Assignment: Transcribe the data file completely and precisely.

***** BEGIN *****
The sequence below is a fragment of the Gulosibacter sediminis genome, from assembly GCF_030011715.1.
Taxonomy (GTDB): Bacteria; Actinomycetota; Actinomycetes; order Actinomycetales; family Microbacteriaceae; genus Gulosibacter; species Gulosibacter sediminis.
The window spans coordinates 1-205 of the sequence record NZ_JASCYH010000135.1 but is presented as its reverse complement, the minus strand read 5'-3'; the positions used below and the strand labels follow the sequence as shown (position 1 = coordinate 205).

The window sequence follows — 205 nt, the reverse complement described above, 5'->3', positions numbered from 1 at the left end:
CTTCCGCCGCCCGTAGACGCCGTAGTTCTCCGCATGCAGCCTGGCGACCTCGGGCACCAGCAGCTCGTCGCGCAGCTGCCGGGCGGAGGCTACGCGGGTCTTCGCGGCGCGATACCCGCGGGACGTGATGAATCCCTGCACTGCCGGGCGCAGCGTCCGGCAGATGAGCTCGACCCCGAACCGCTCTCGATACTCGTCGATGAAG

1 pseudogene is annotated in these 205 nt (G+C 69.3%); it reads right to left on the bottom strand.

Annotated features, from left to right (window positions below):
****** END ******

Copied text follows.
The sequence below is a fragment of the Gulosibacter sediminis genome, from assembly GCF_030011715.1.
Taxonomy (GTDB): Bacteria; Actinomycetota; Actinomycetes; order Actinomycetales; family Microbacteriaceae; genus Gulosibacter; species Gulosibacter sediminis.
The window spans coordinates 1-205 of the sequence record NZ_JASCYH010000135.1 but is presented as its reverse complement, the minus strand read 5'-3'; the positions used below and the strand labels follow the sequence as shown (position 1 = coordinate 205).

The window sequence follows — 205 nt, the reverse complement described above, 5'->3', positions numbered from 1 at the left end:
CTTCCGCCGCCCGTAGACGCCGTAGTTCTCCGCATGCAGCCTGGCGACCTCGGGCACCAGCAGCTCGTCGCGCAGCTGCCGGGCGGAGGCTACGCGGGTCTTCGCGGCGCGATACCCGCGGGACGTGATGAATCCCTGCACTGCCGGGCGCAGCGTCCGGCAGATGAGCTCGACCCCGAACCGCTCTCGATACTCGTCGATGAAG

1 pseudogene is annotated in these 205 nt (G+C 69.3%); it reads right to left on the bottom strand.

Annotated features, from left to right (window positions below):